Science Fiction with a twist
A source of power begins to run out.
Once, in the distant past, there was a Robot World on a planet deep in the galaxy. The creators of the robots were stricken by a plague but before they died they put their bodies into a suspended state and sent an SOS to their home planet, a hundred light years away. They received a reply that help was on the way but not to expect it for a thousand years. The reverted to a state of suspended animation and to maintain their bodies for such a long period, they created a robot factory. In this factory the mature robots made new robots, as well as life globes. A life globe was constructed of an aluminum base for conductivity, some wires for routing the current and a fine tungsten filament which glowed brightly with life force, once it was activated by energy.
Each new bulb and each newly manufactured Robot had a service life and shared a common serial number. The bulbs were animated by energy from a dynamo and routed into a warehouse with long banks of connector strips into which the globes screwed. Once the bulb illuminated so did the awareness of the robot. The robots spent most of their time maintaining the facilities but when they had extra processing time, devoted it to making the complex a better place.
Now the energy that animated these amazing machines was an electrical force and as everybody knows such energy has a polarity. It can flow directly or alternate but has a definite positive and negative pole. The banks were connected to a super computer, which had a wireless connection to each robot. Once a replacement machine was created, a new bulb was twisted into the bank and energy from the dynamo, switched into it. As the bulb illuminated, awareness flowed from the big computer and into the micro computer brain of the newly constructed service unit.
The implied mission of the Robots was to keep the lights turned on, maintain the suspended animation and make any improvements necessary to cope with unanticipated developments. This last part they called making the world a “Better Place.” So every day the computer chugged away and the robots did their assigned duties. They early on became obsessed with this polarity issue. For reasons known only to them, they equated it with a concept of good and bad.
In order to reconcile this matter, one of the first problems they chose to address, on their own, was a definition of “Good.” This was because “Better” was an operative word in their mission statement. They defined good as a process of optimization. This was any action they took that improved matters over what they had to start with. This raised another questing regarding what an “Improvement” was. They reasoned that if they did nothing there would be an outcome and any action they took that fudged this outcome in their favor was an improvement. Simply put, that an improvement was a manifestation of good. They divided Good into three categories. The first they called “Plain Old Good,” which was any kind of enhancement. The second they called “Better” which was the comparison of two courses for achieving good, one of which was more optimizing than the other. Finally they came up with “Best,” which was the optimal solution given three or more options.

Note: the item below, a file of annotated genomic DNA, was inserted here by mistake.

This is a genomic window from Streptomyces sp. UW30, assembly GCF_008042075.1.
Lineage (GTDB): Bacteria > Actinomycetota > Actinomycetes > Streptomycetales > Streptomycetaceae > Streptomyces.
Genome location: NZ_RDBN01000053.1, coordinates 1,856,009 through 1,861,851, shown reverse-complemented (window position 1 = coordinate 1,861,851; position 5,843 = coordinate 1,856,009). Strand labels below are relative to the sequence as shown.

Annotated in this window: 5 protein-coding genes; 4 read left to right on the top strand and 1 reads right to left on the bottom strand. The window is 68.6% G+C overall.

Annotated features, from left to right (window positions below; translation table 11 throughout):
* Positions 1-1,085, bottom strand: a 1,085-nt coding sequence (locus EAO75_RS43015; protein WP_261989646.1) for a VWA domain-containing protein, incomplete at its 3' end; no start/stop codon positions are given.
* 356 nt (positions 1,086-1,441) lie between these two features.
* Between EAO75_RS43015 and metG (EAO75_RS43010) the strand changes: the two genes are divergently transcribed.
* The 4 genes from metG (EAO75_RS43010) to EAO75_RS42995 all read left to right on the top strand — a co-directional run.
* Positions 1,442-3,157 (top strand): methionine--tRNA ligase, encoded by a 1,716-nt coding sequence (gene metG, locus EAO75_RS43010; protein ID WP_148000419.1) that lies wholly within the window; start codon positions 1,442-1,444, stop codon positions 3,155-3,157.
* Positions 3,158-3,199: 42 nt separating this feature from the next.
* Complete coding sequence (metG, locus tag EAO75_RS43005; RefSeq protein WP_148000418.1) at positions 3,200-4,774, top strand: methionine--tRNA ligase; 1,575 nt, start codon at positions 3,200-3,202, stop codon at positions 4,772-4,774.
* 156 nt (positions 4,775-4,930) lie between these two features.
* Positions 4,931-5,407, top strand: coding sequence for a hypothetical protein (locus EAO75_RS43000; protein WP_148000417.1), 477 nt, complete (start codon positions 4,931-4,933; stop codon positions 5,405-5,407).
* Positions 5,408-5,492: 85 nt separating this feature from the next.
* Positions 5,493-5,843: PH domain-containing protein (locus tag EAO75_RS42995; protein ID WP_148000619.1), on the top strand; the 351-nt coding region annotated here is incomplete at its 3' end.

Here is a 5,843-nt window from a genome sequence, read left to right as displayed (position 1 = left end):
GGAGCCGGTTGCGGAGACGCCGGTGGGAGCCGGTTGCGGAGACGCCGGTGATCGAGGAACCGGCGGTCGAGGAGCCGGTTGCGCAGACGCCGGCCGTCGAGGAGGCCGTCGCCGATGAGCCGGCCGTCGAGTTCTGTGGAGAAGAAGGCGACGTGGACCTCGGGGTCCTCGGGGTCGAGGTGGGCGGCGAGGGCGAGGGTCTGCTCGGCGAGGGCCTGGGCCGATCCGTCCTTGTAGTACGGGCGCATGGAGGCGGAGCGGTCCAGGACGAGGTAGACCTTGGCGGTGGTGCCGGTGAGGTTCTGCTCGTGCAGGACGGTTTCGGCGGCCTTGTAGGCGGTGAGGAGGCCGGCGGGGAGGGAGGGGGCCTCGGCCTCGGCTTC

This is where the polarity issue reared its head. If good was a positive force, what was its negative corollary? Going back to the drawing board they reasoned that if good was an intervention which changed an outcome for the better, then bad, must be the opposite. That if the intervention made things worse than doing nothing, it was bad. This worked. It solved the polarity matter and they reprogrammed the main frame to incorporate the new understanding.
Now once the Robots understood what good and bad were they wanted to know more about their creators. They reasoned that since their creators made them the creators must be good. Further, that since their awareness was animated by the energy of light that it must be good too. However, if the light was good then where was the negative polarity? They answered the question by concluding that in the elements making up the globes and body parts, there was corruption and this corruption led to wear and tear and this was the reason a Robot had a service life and had to be replaced after the passage of a finite interval of time. They concluded that the light was good and had a positive polarity and the elements were bad and had a negative.
Now anyone reading this is going to realize the flaw in the Robot’s logic. The energy of the light had a polarity. It had a positive and negative pole. Further that the universe and the elements contain dark energy which also has a polarity. To say the light was positive and the elements were negative was sheer poppycock. The bodies of the creators were made of many of the same elements as the parts on the robots. The energy that animated both had properties that were positive and negative. The vessel that contained this energy had the same negative and positive attributes. The consequence of reprogramming the computer was disastrous. Without polarity, the energy created by the dynamo could not flow back to the storage source. Without polarity the elements lost adhesion and quickly deteriorated and the whole place fell apart.
An eon later when Christian missionaries discovered the ruins, they studied long and hard to determine what had happened. For the life of them, they could not figure out what caused the robot world to perish.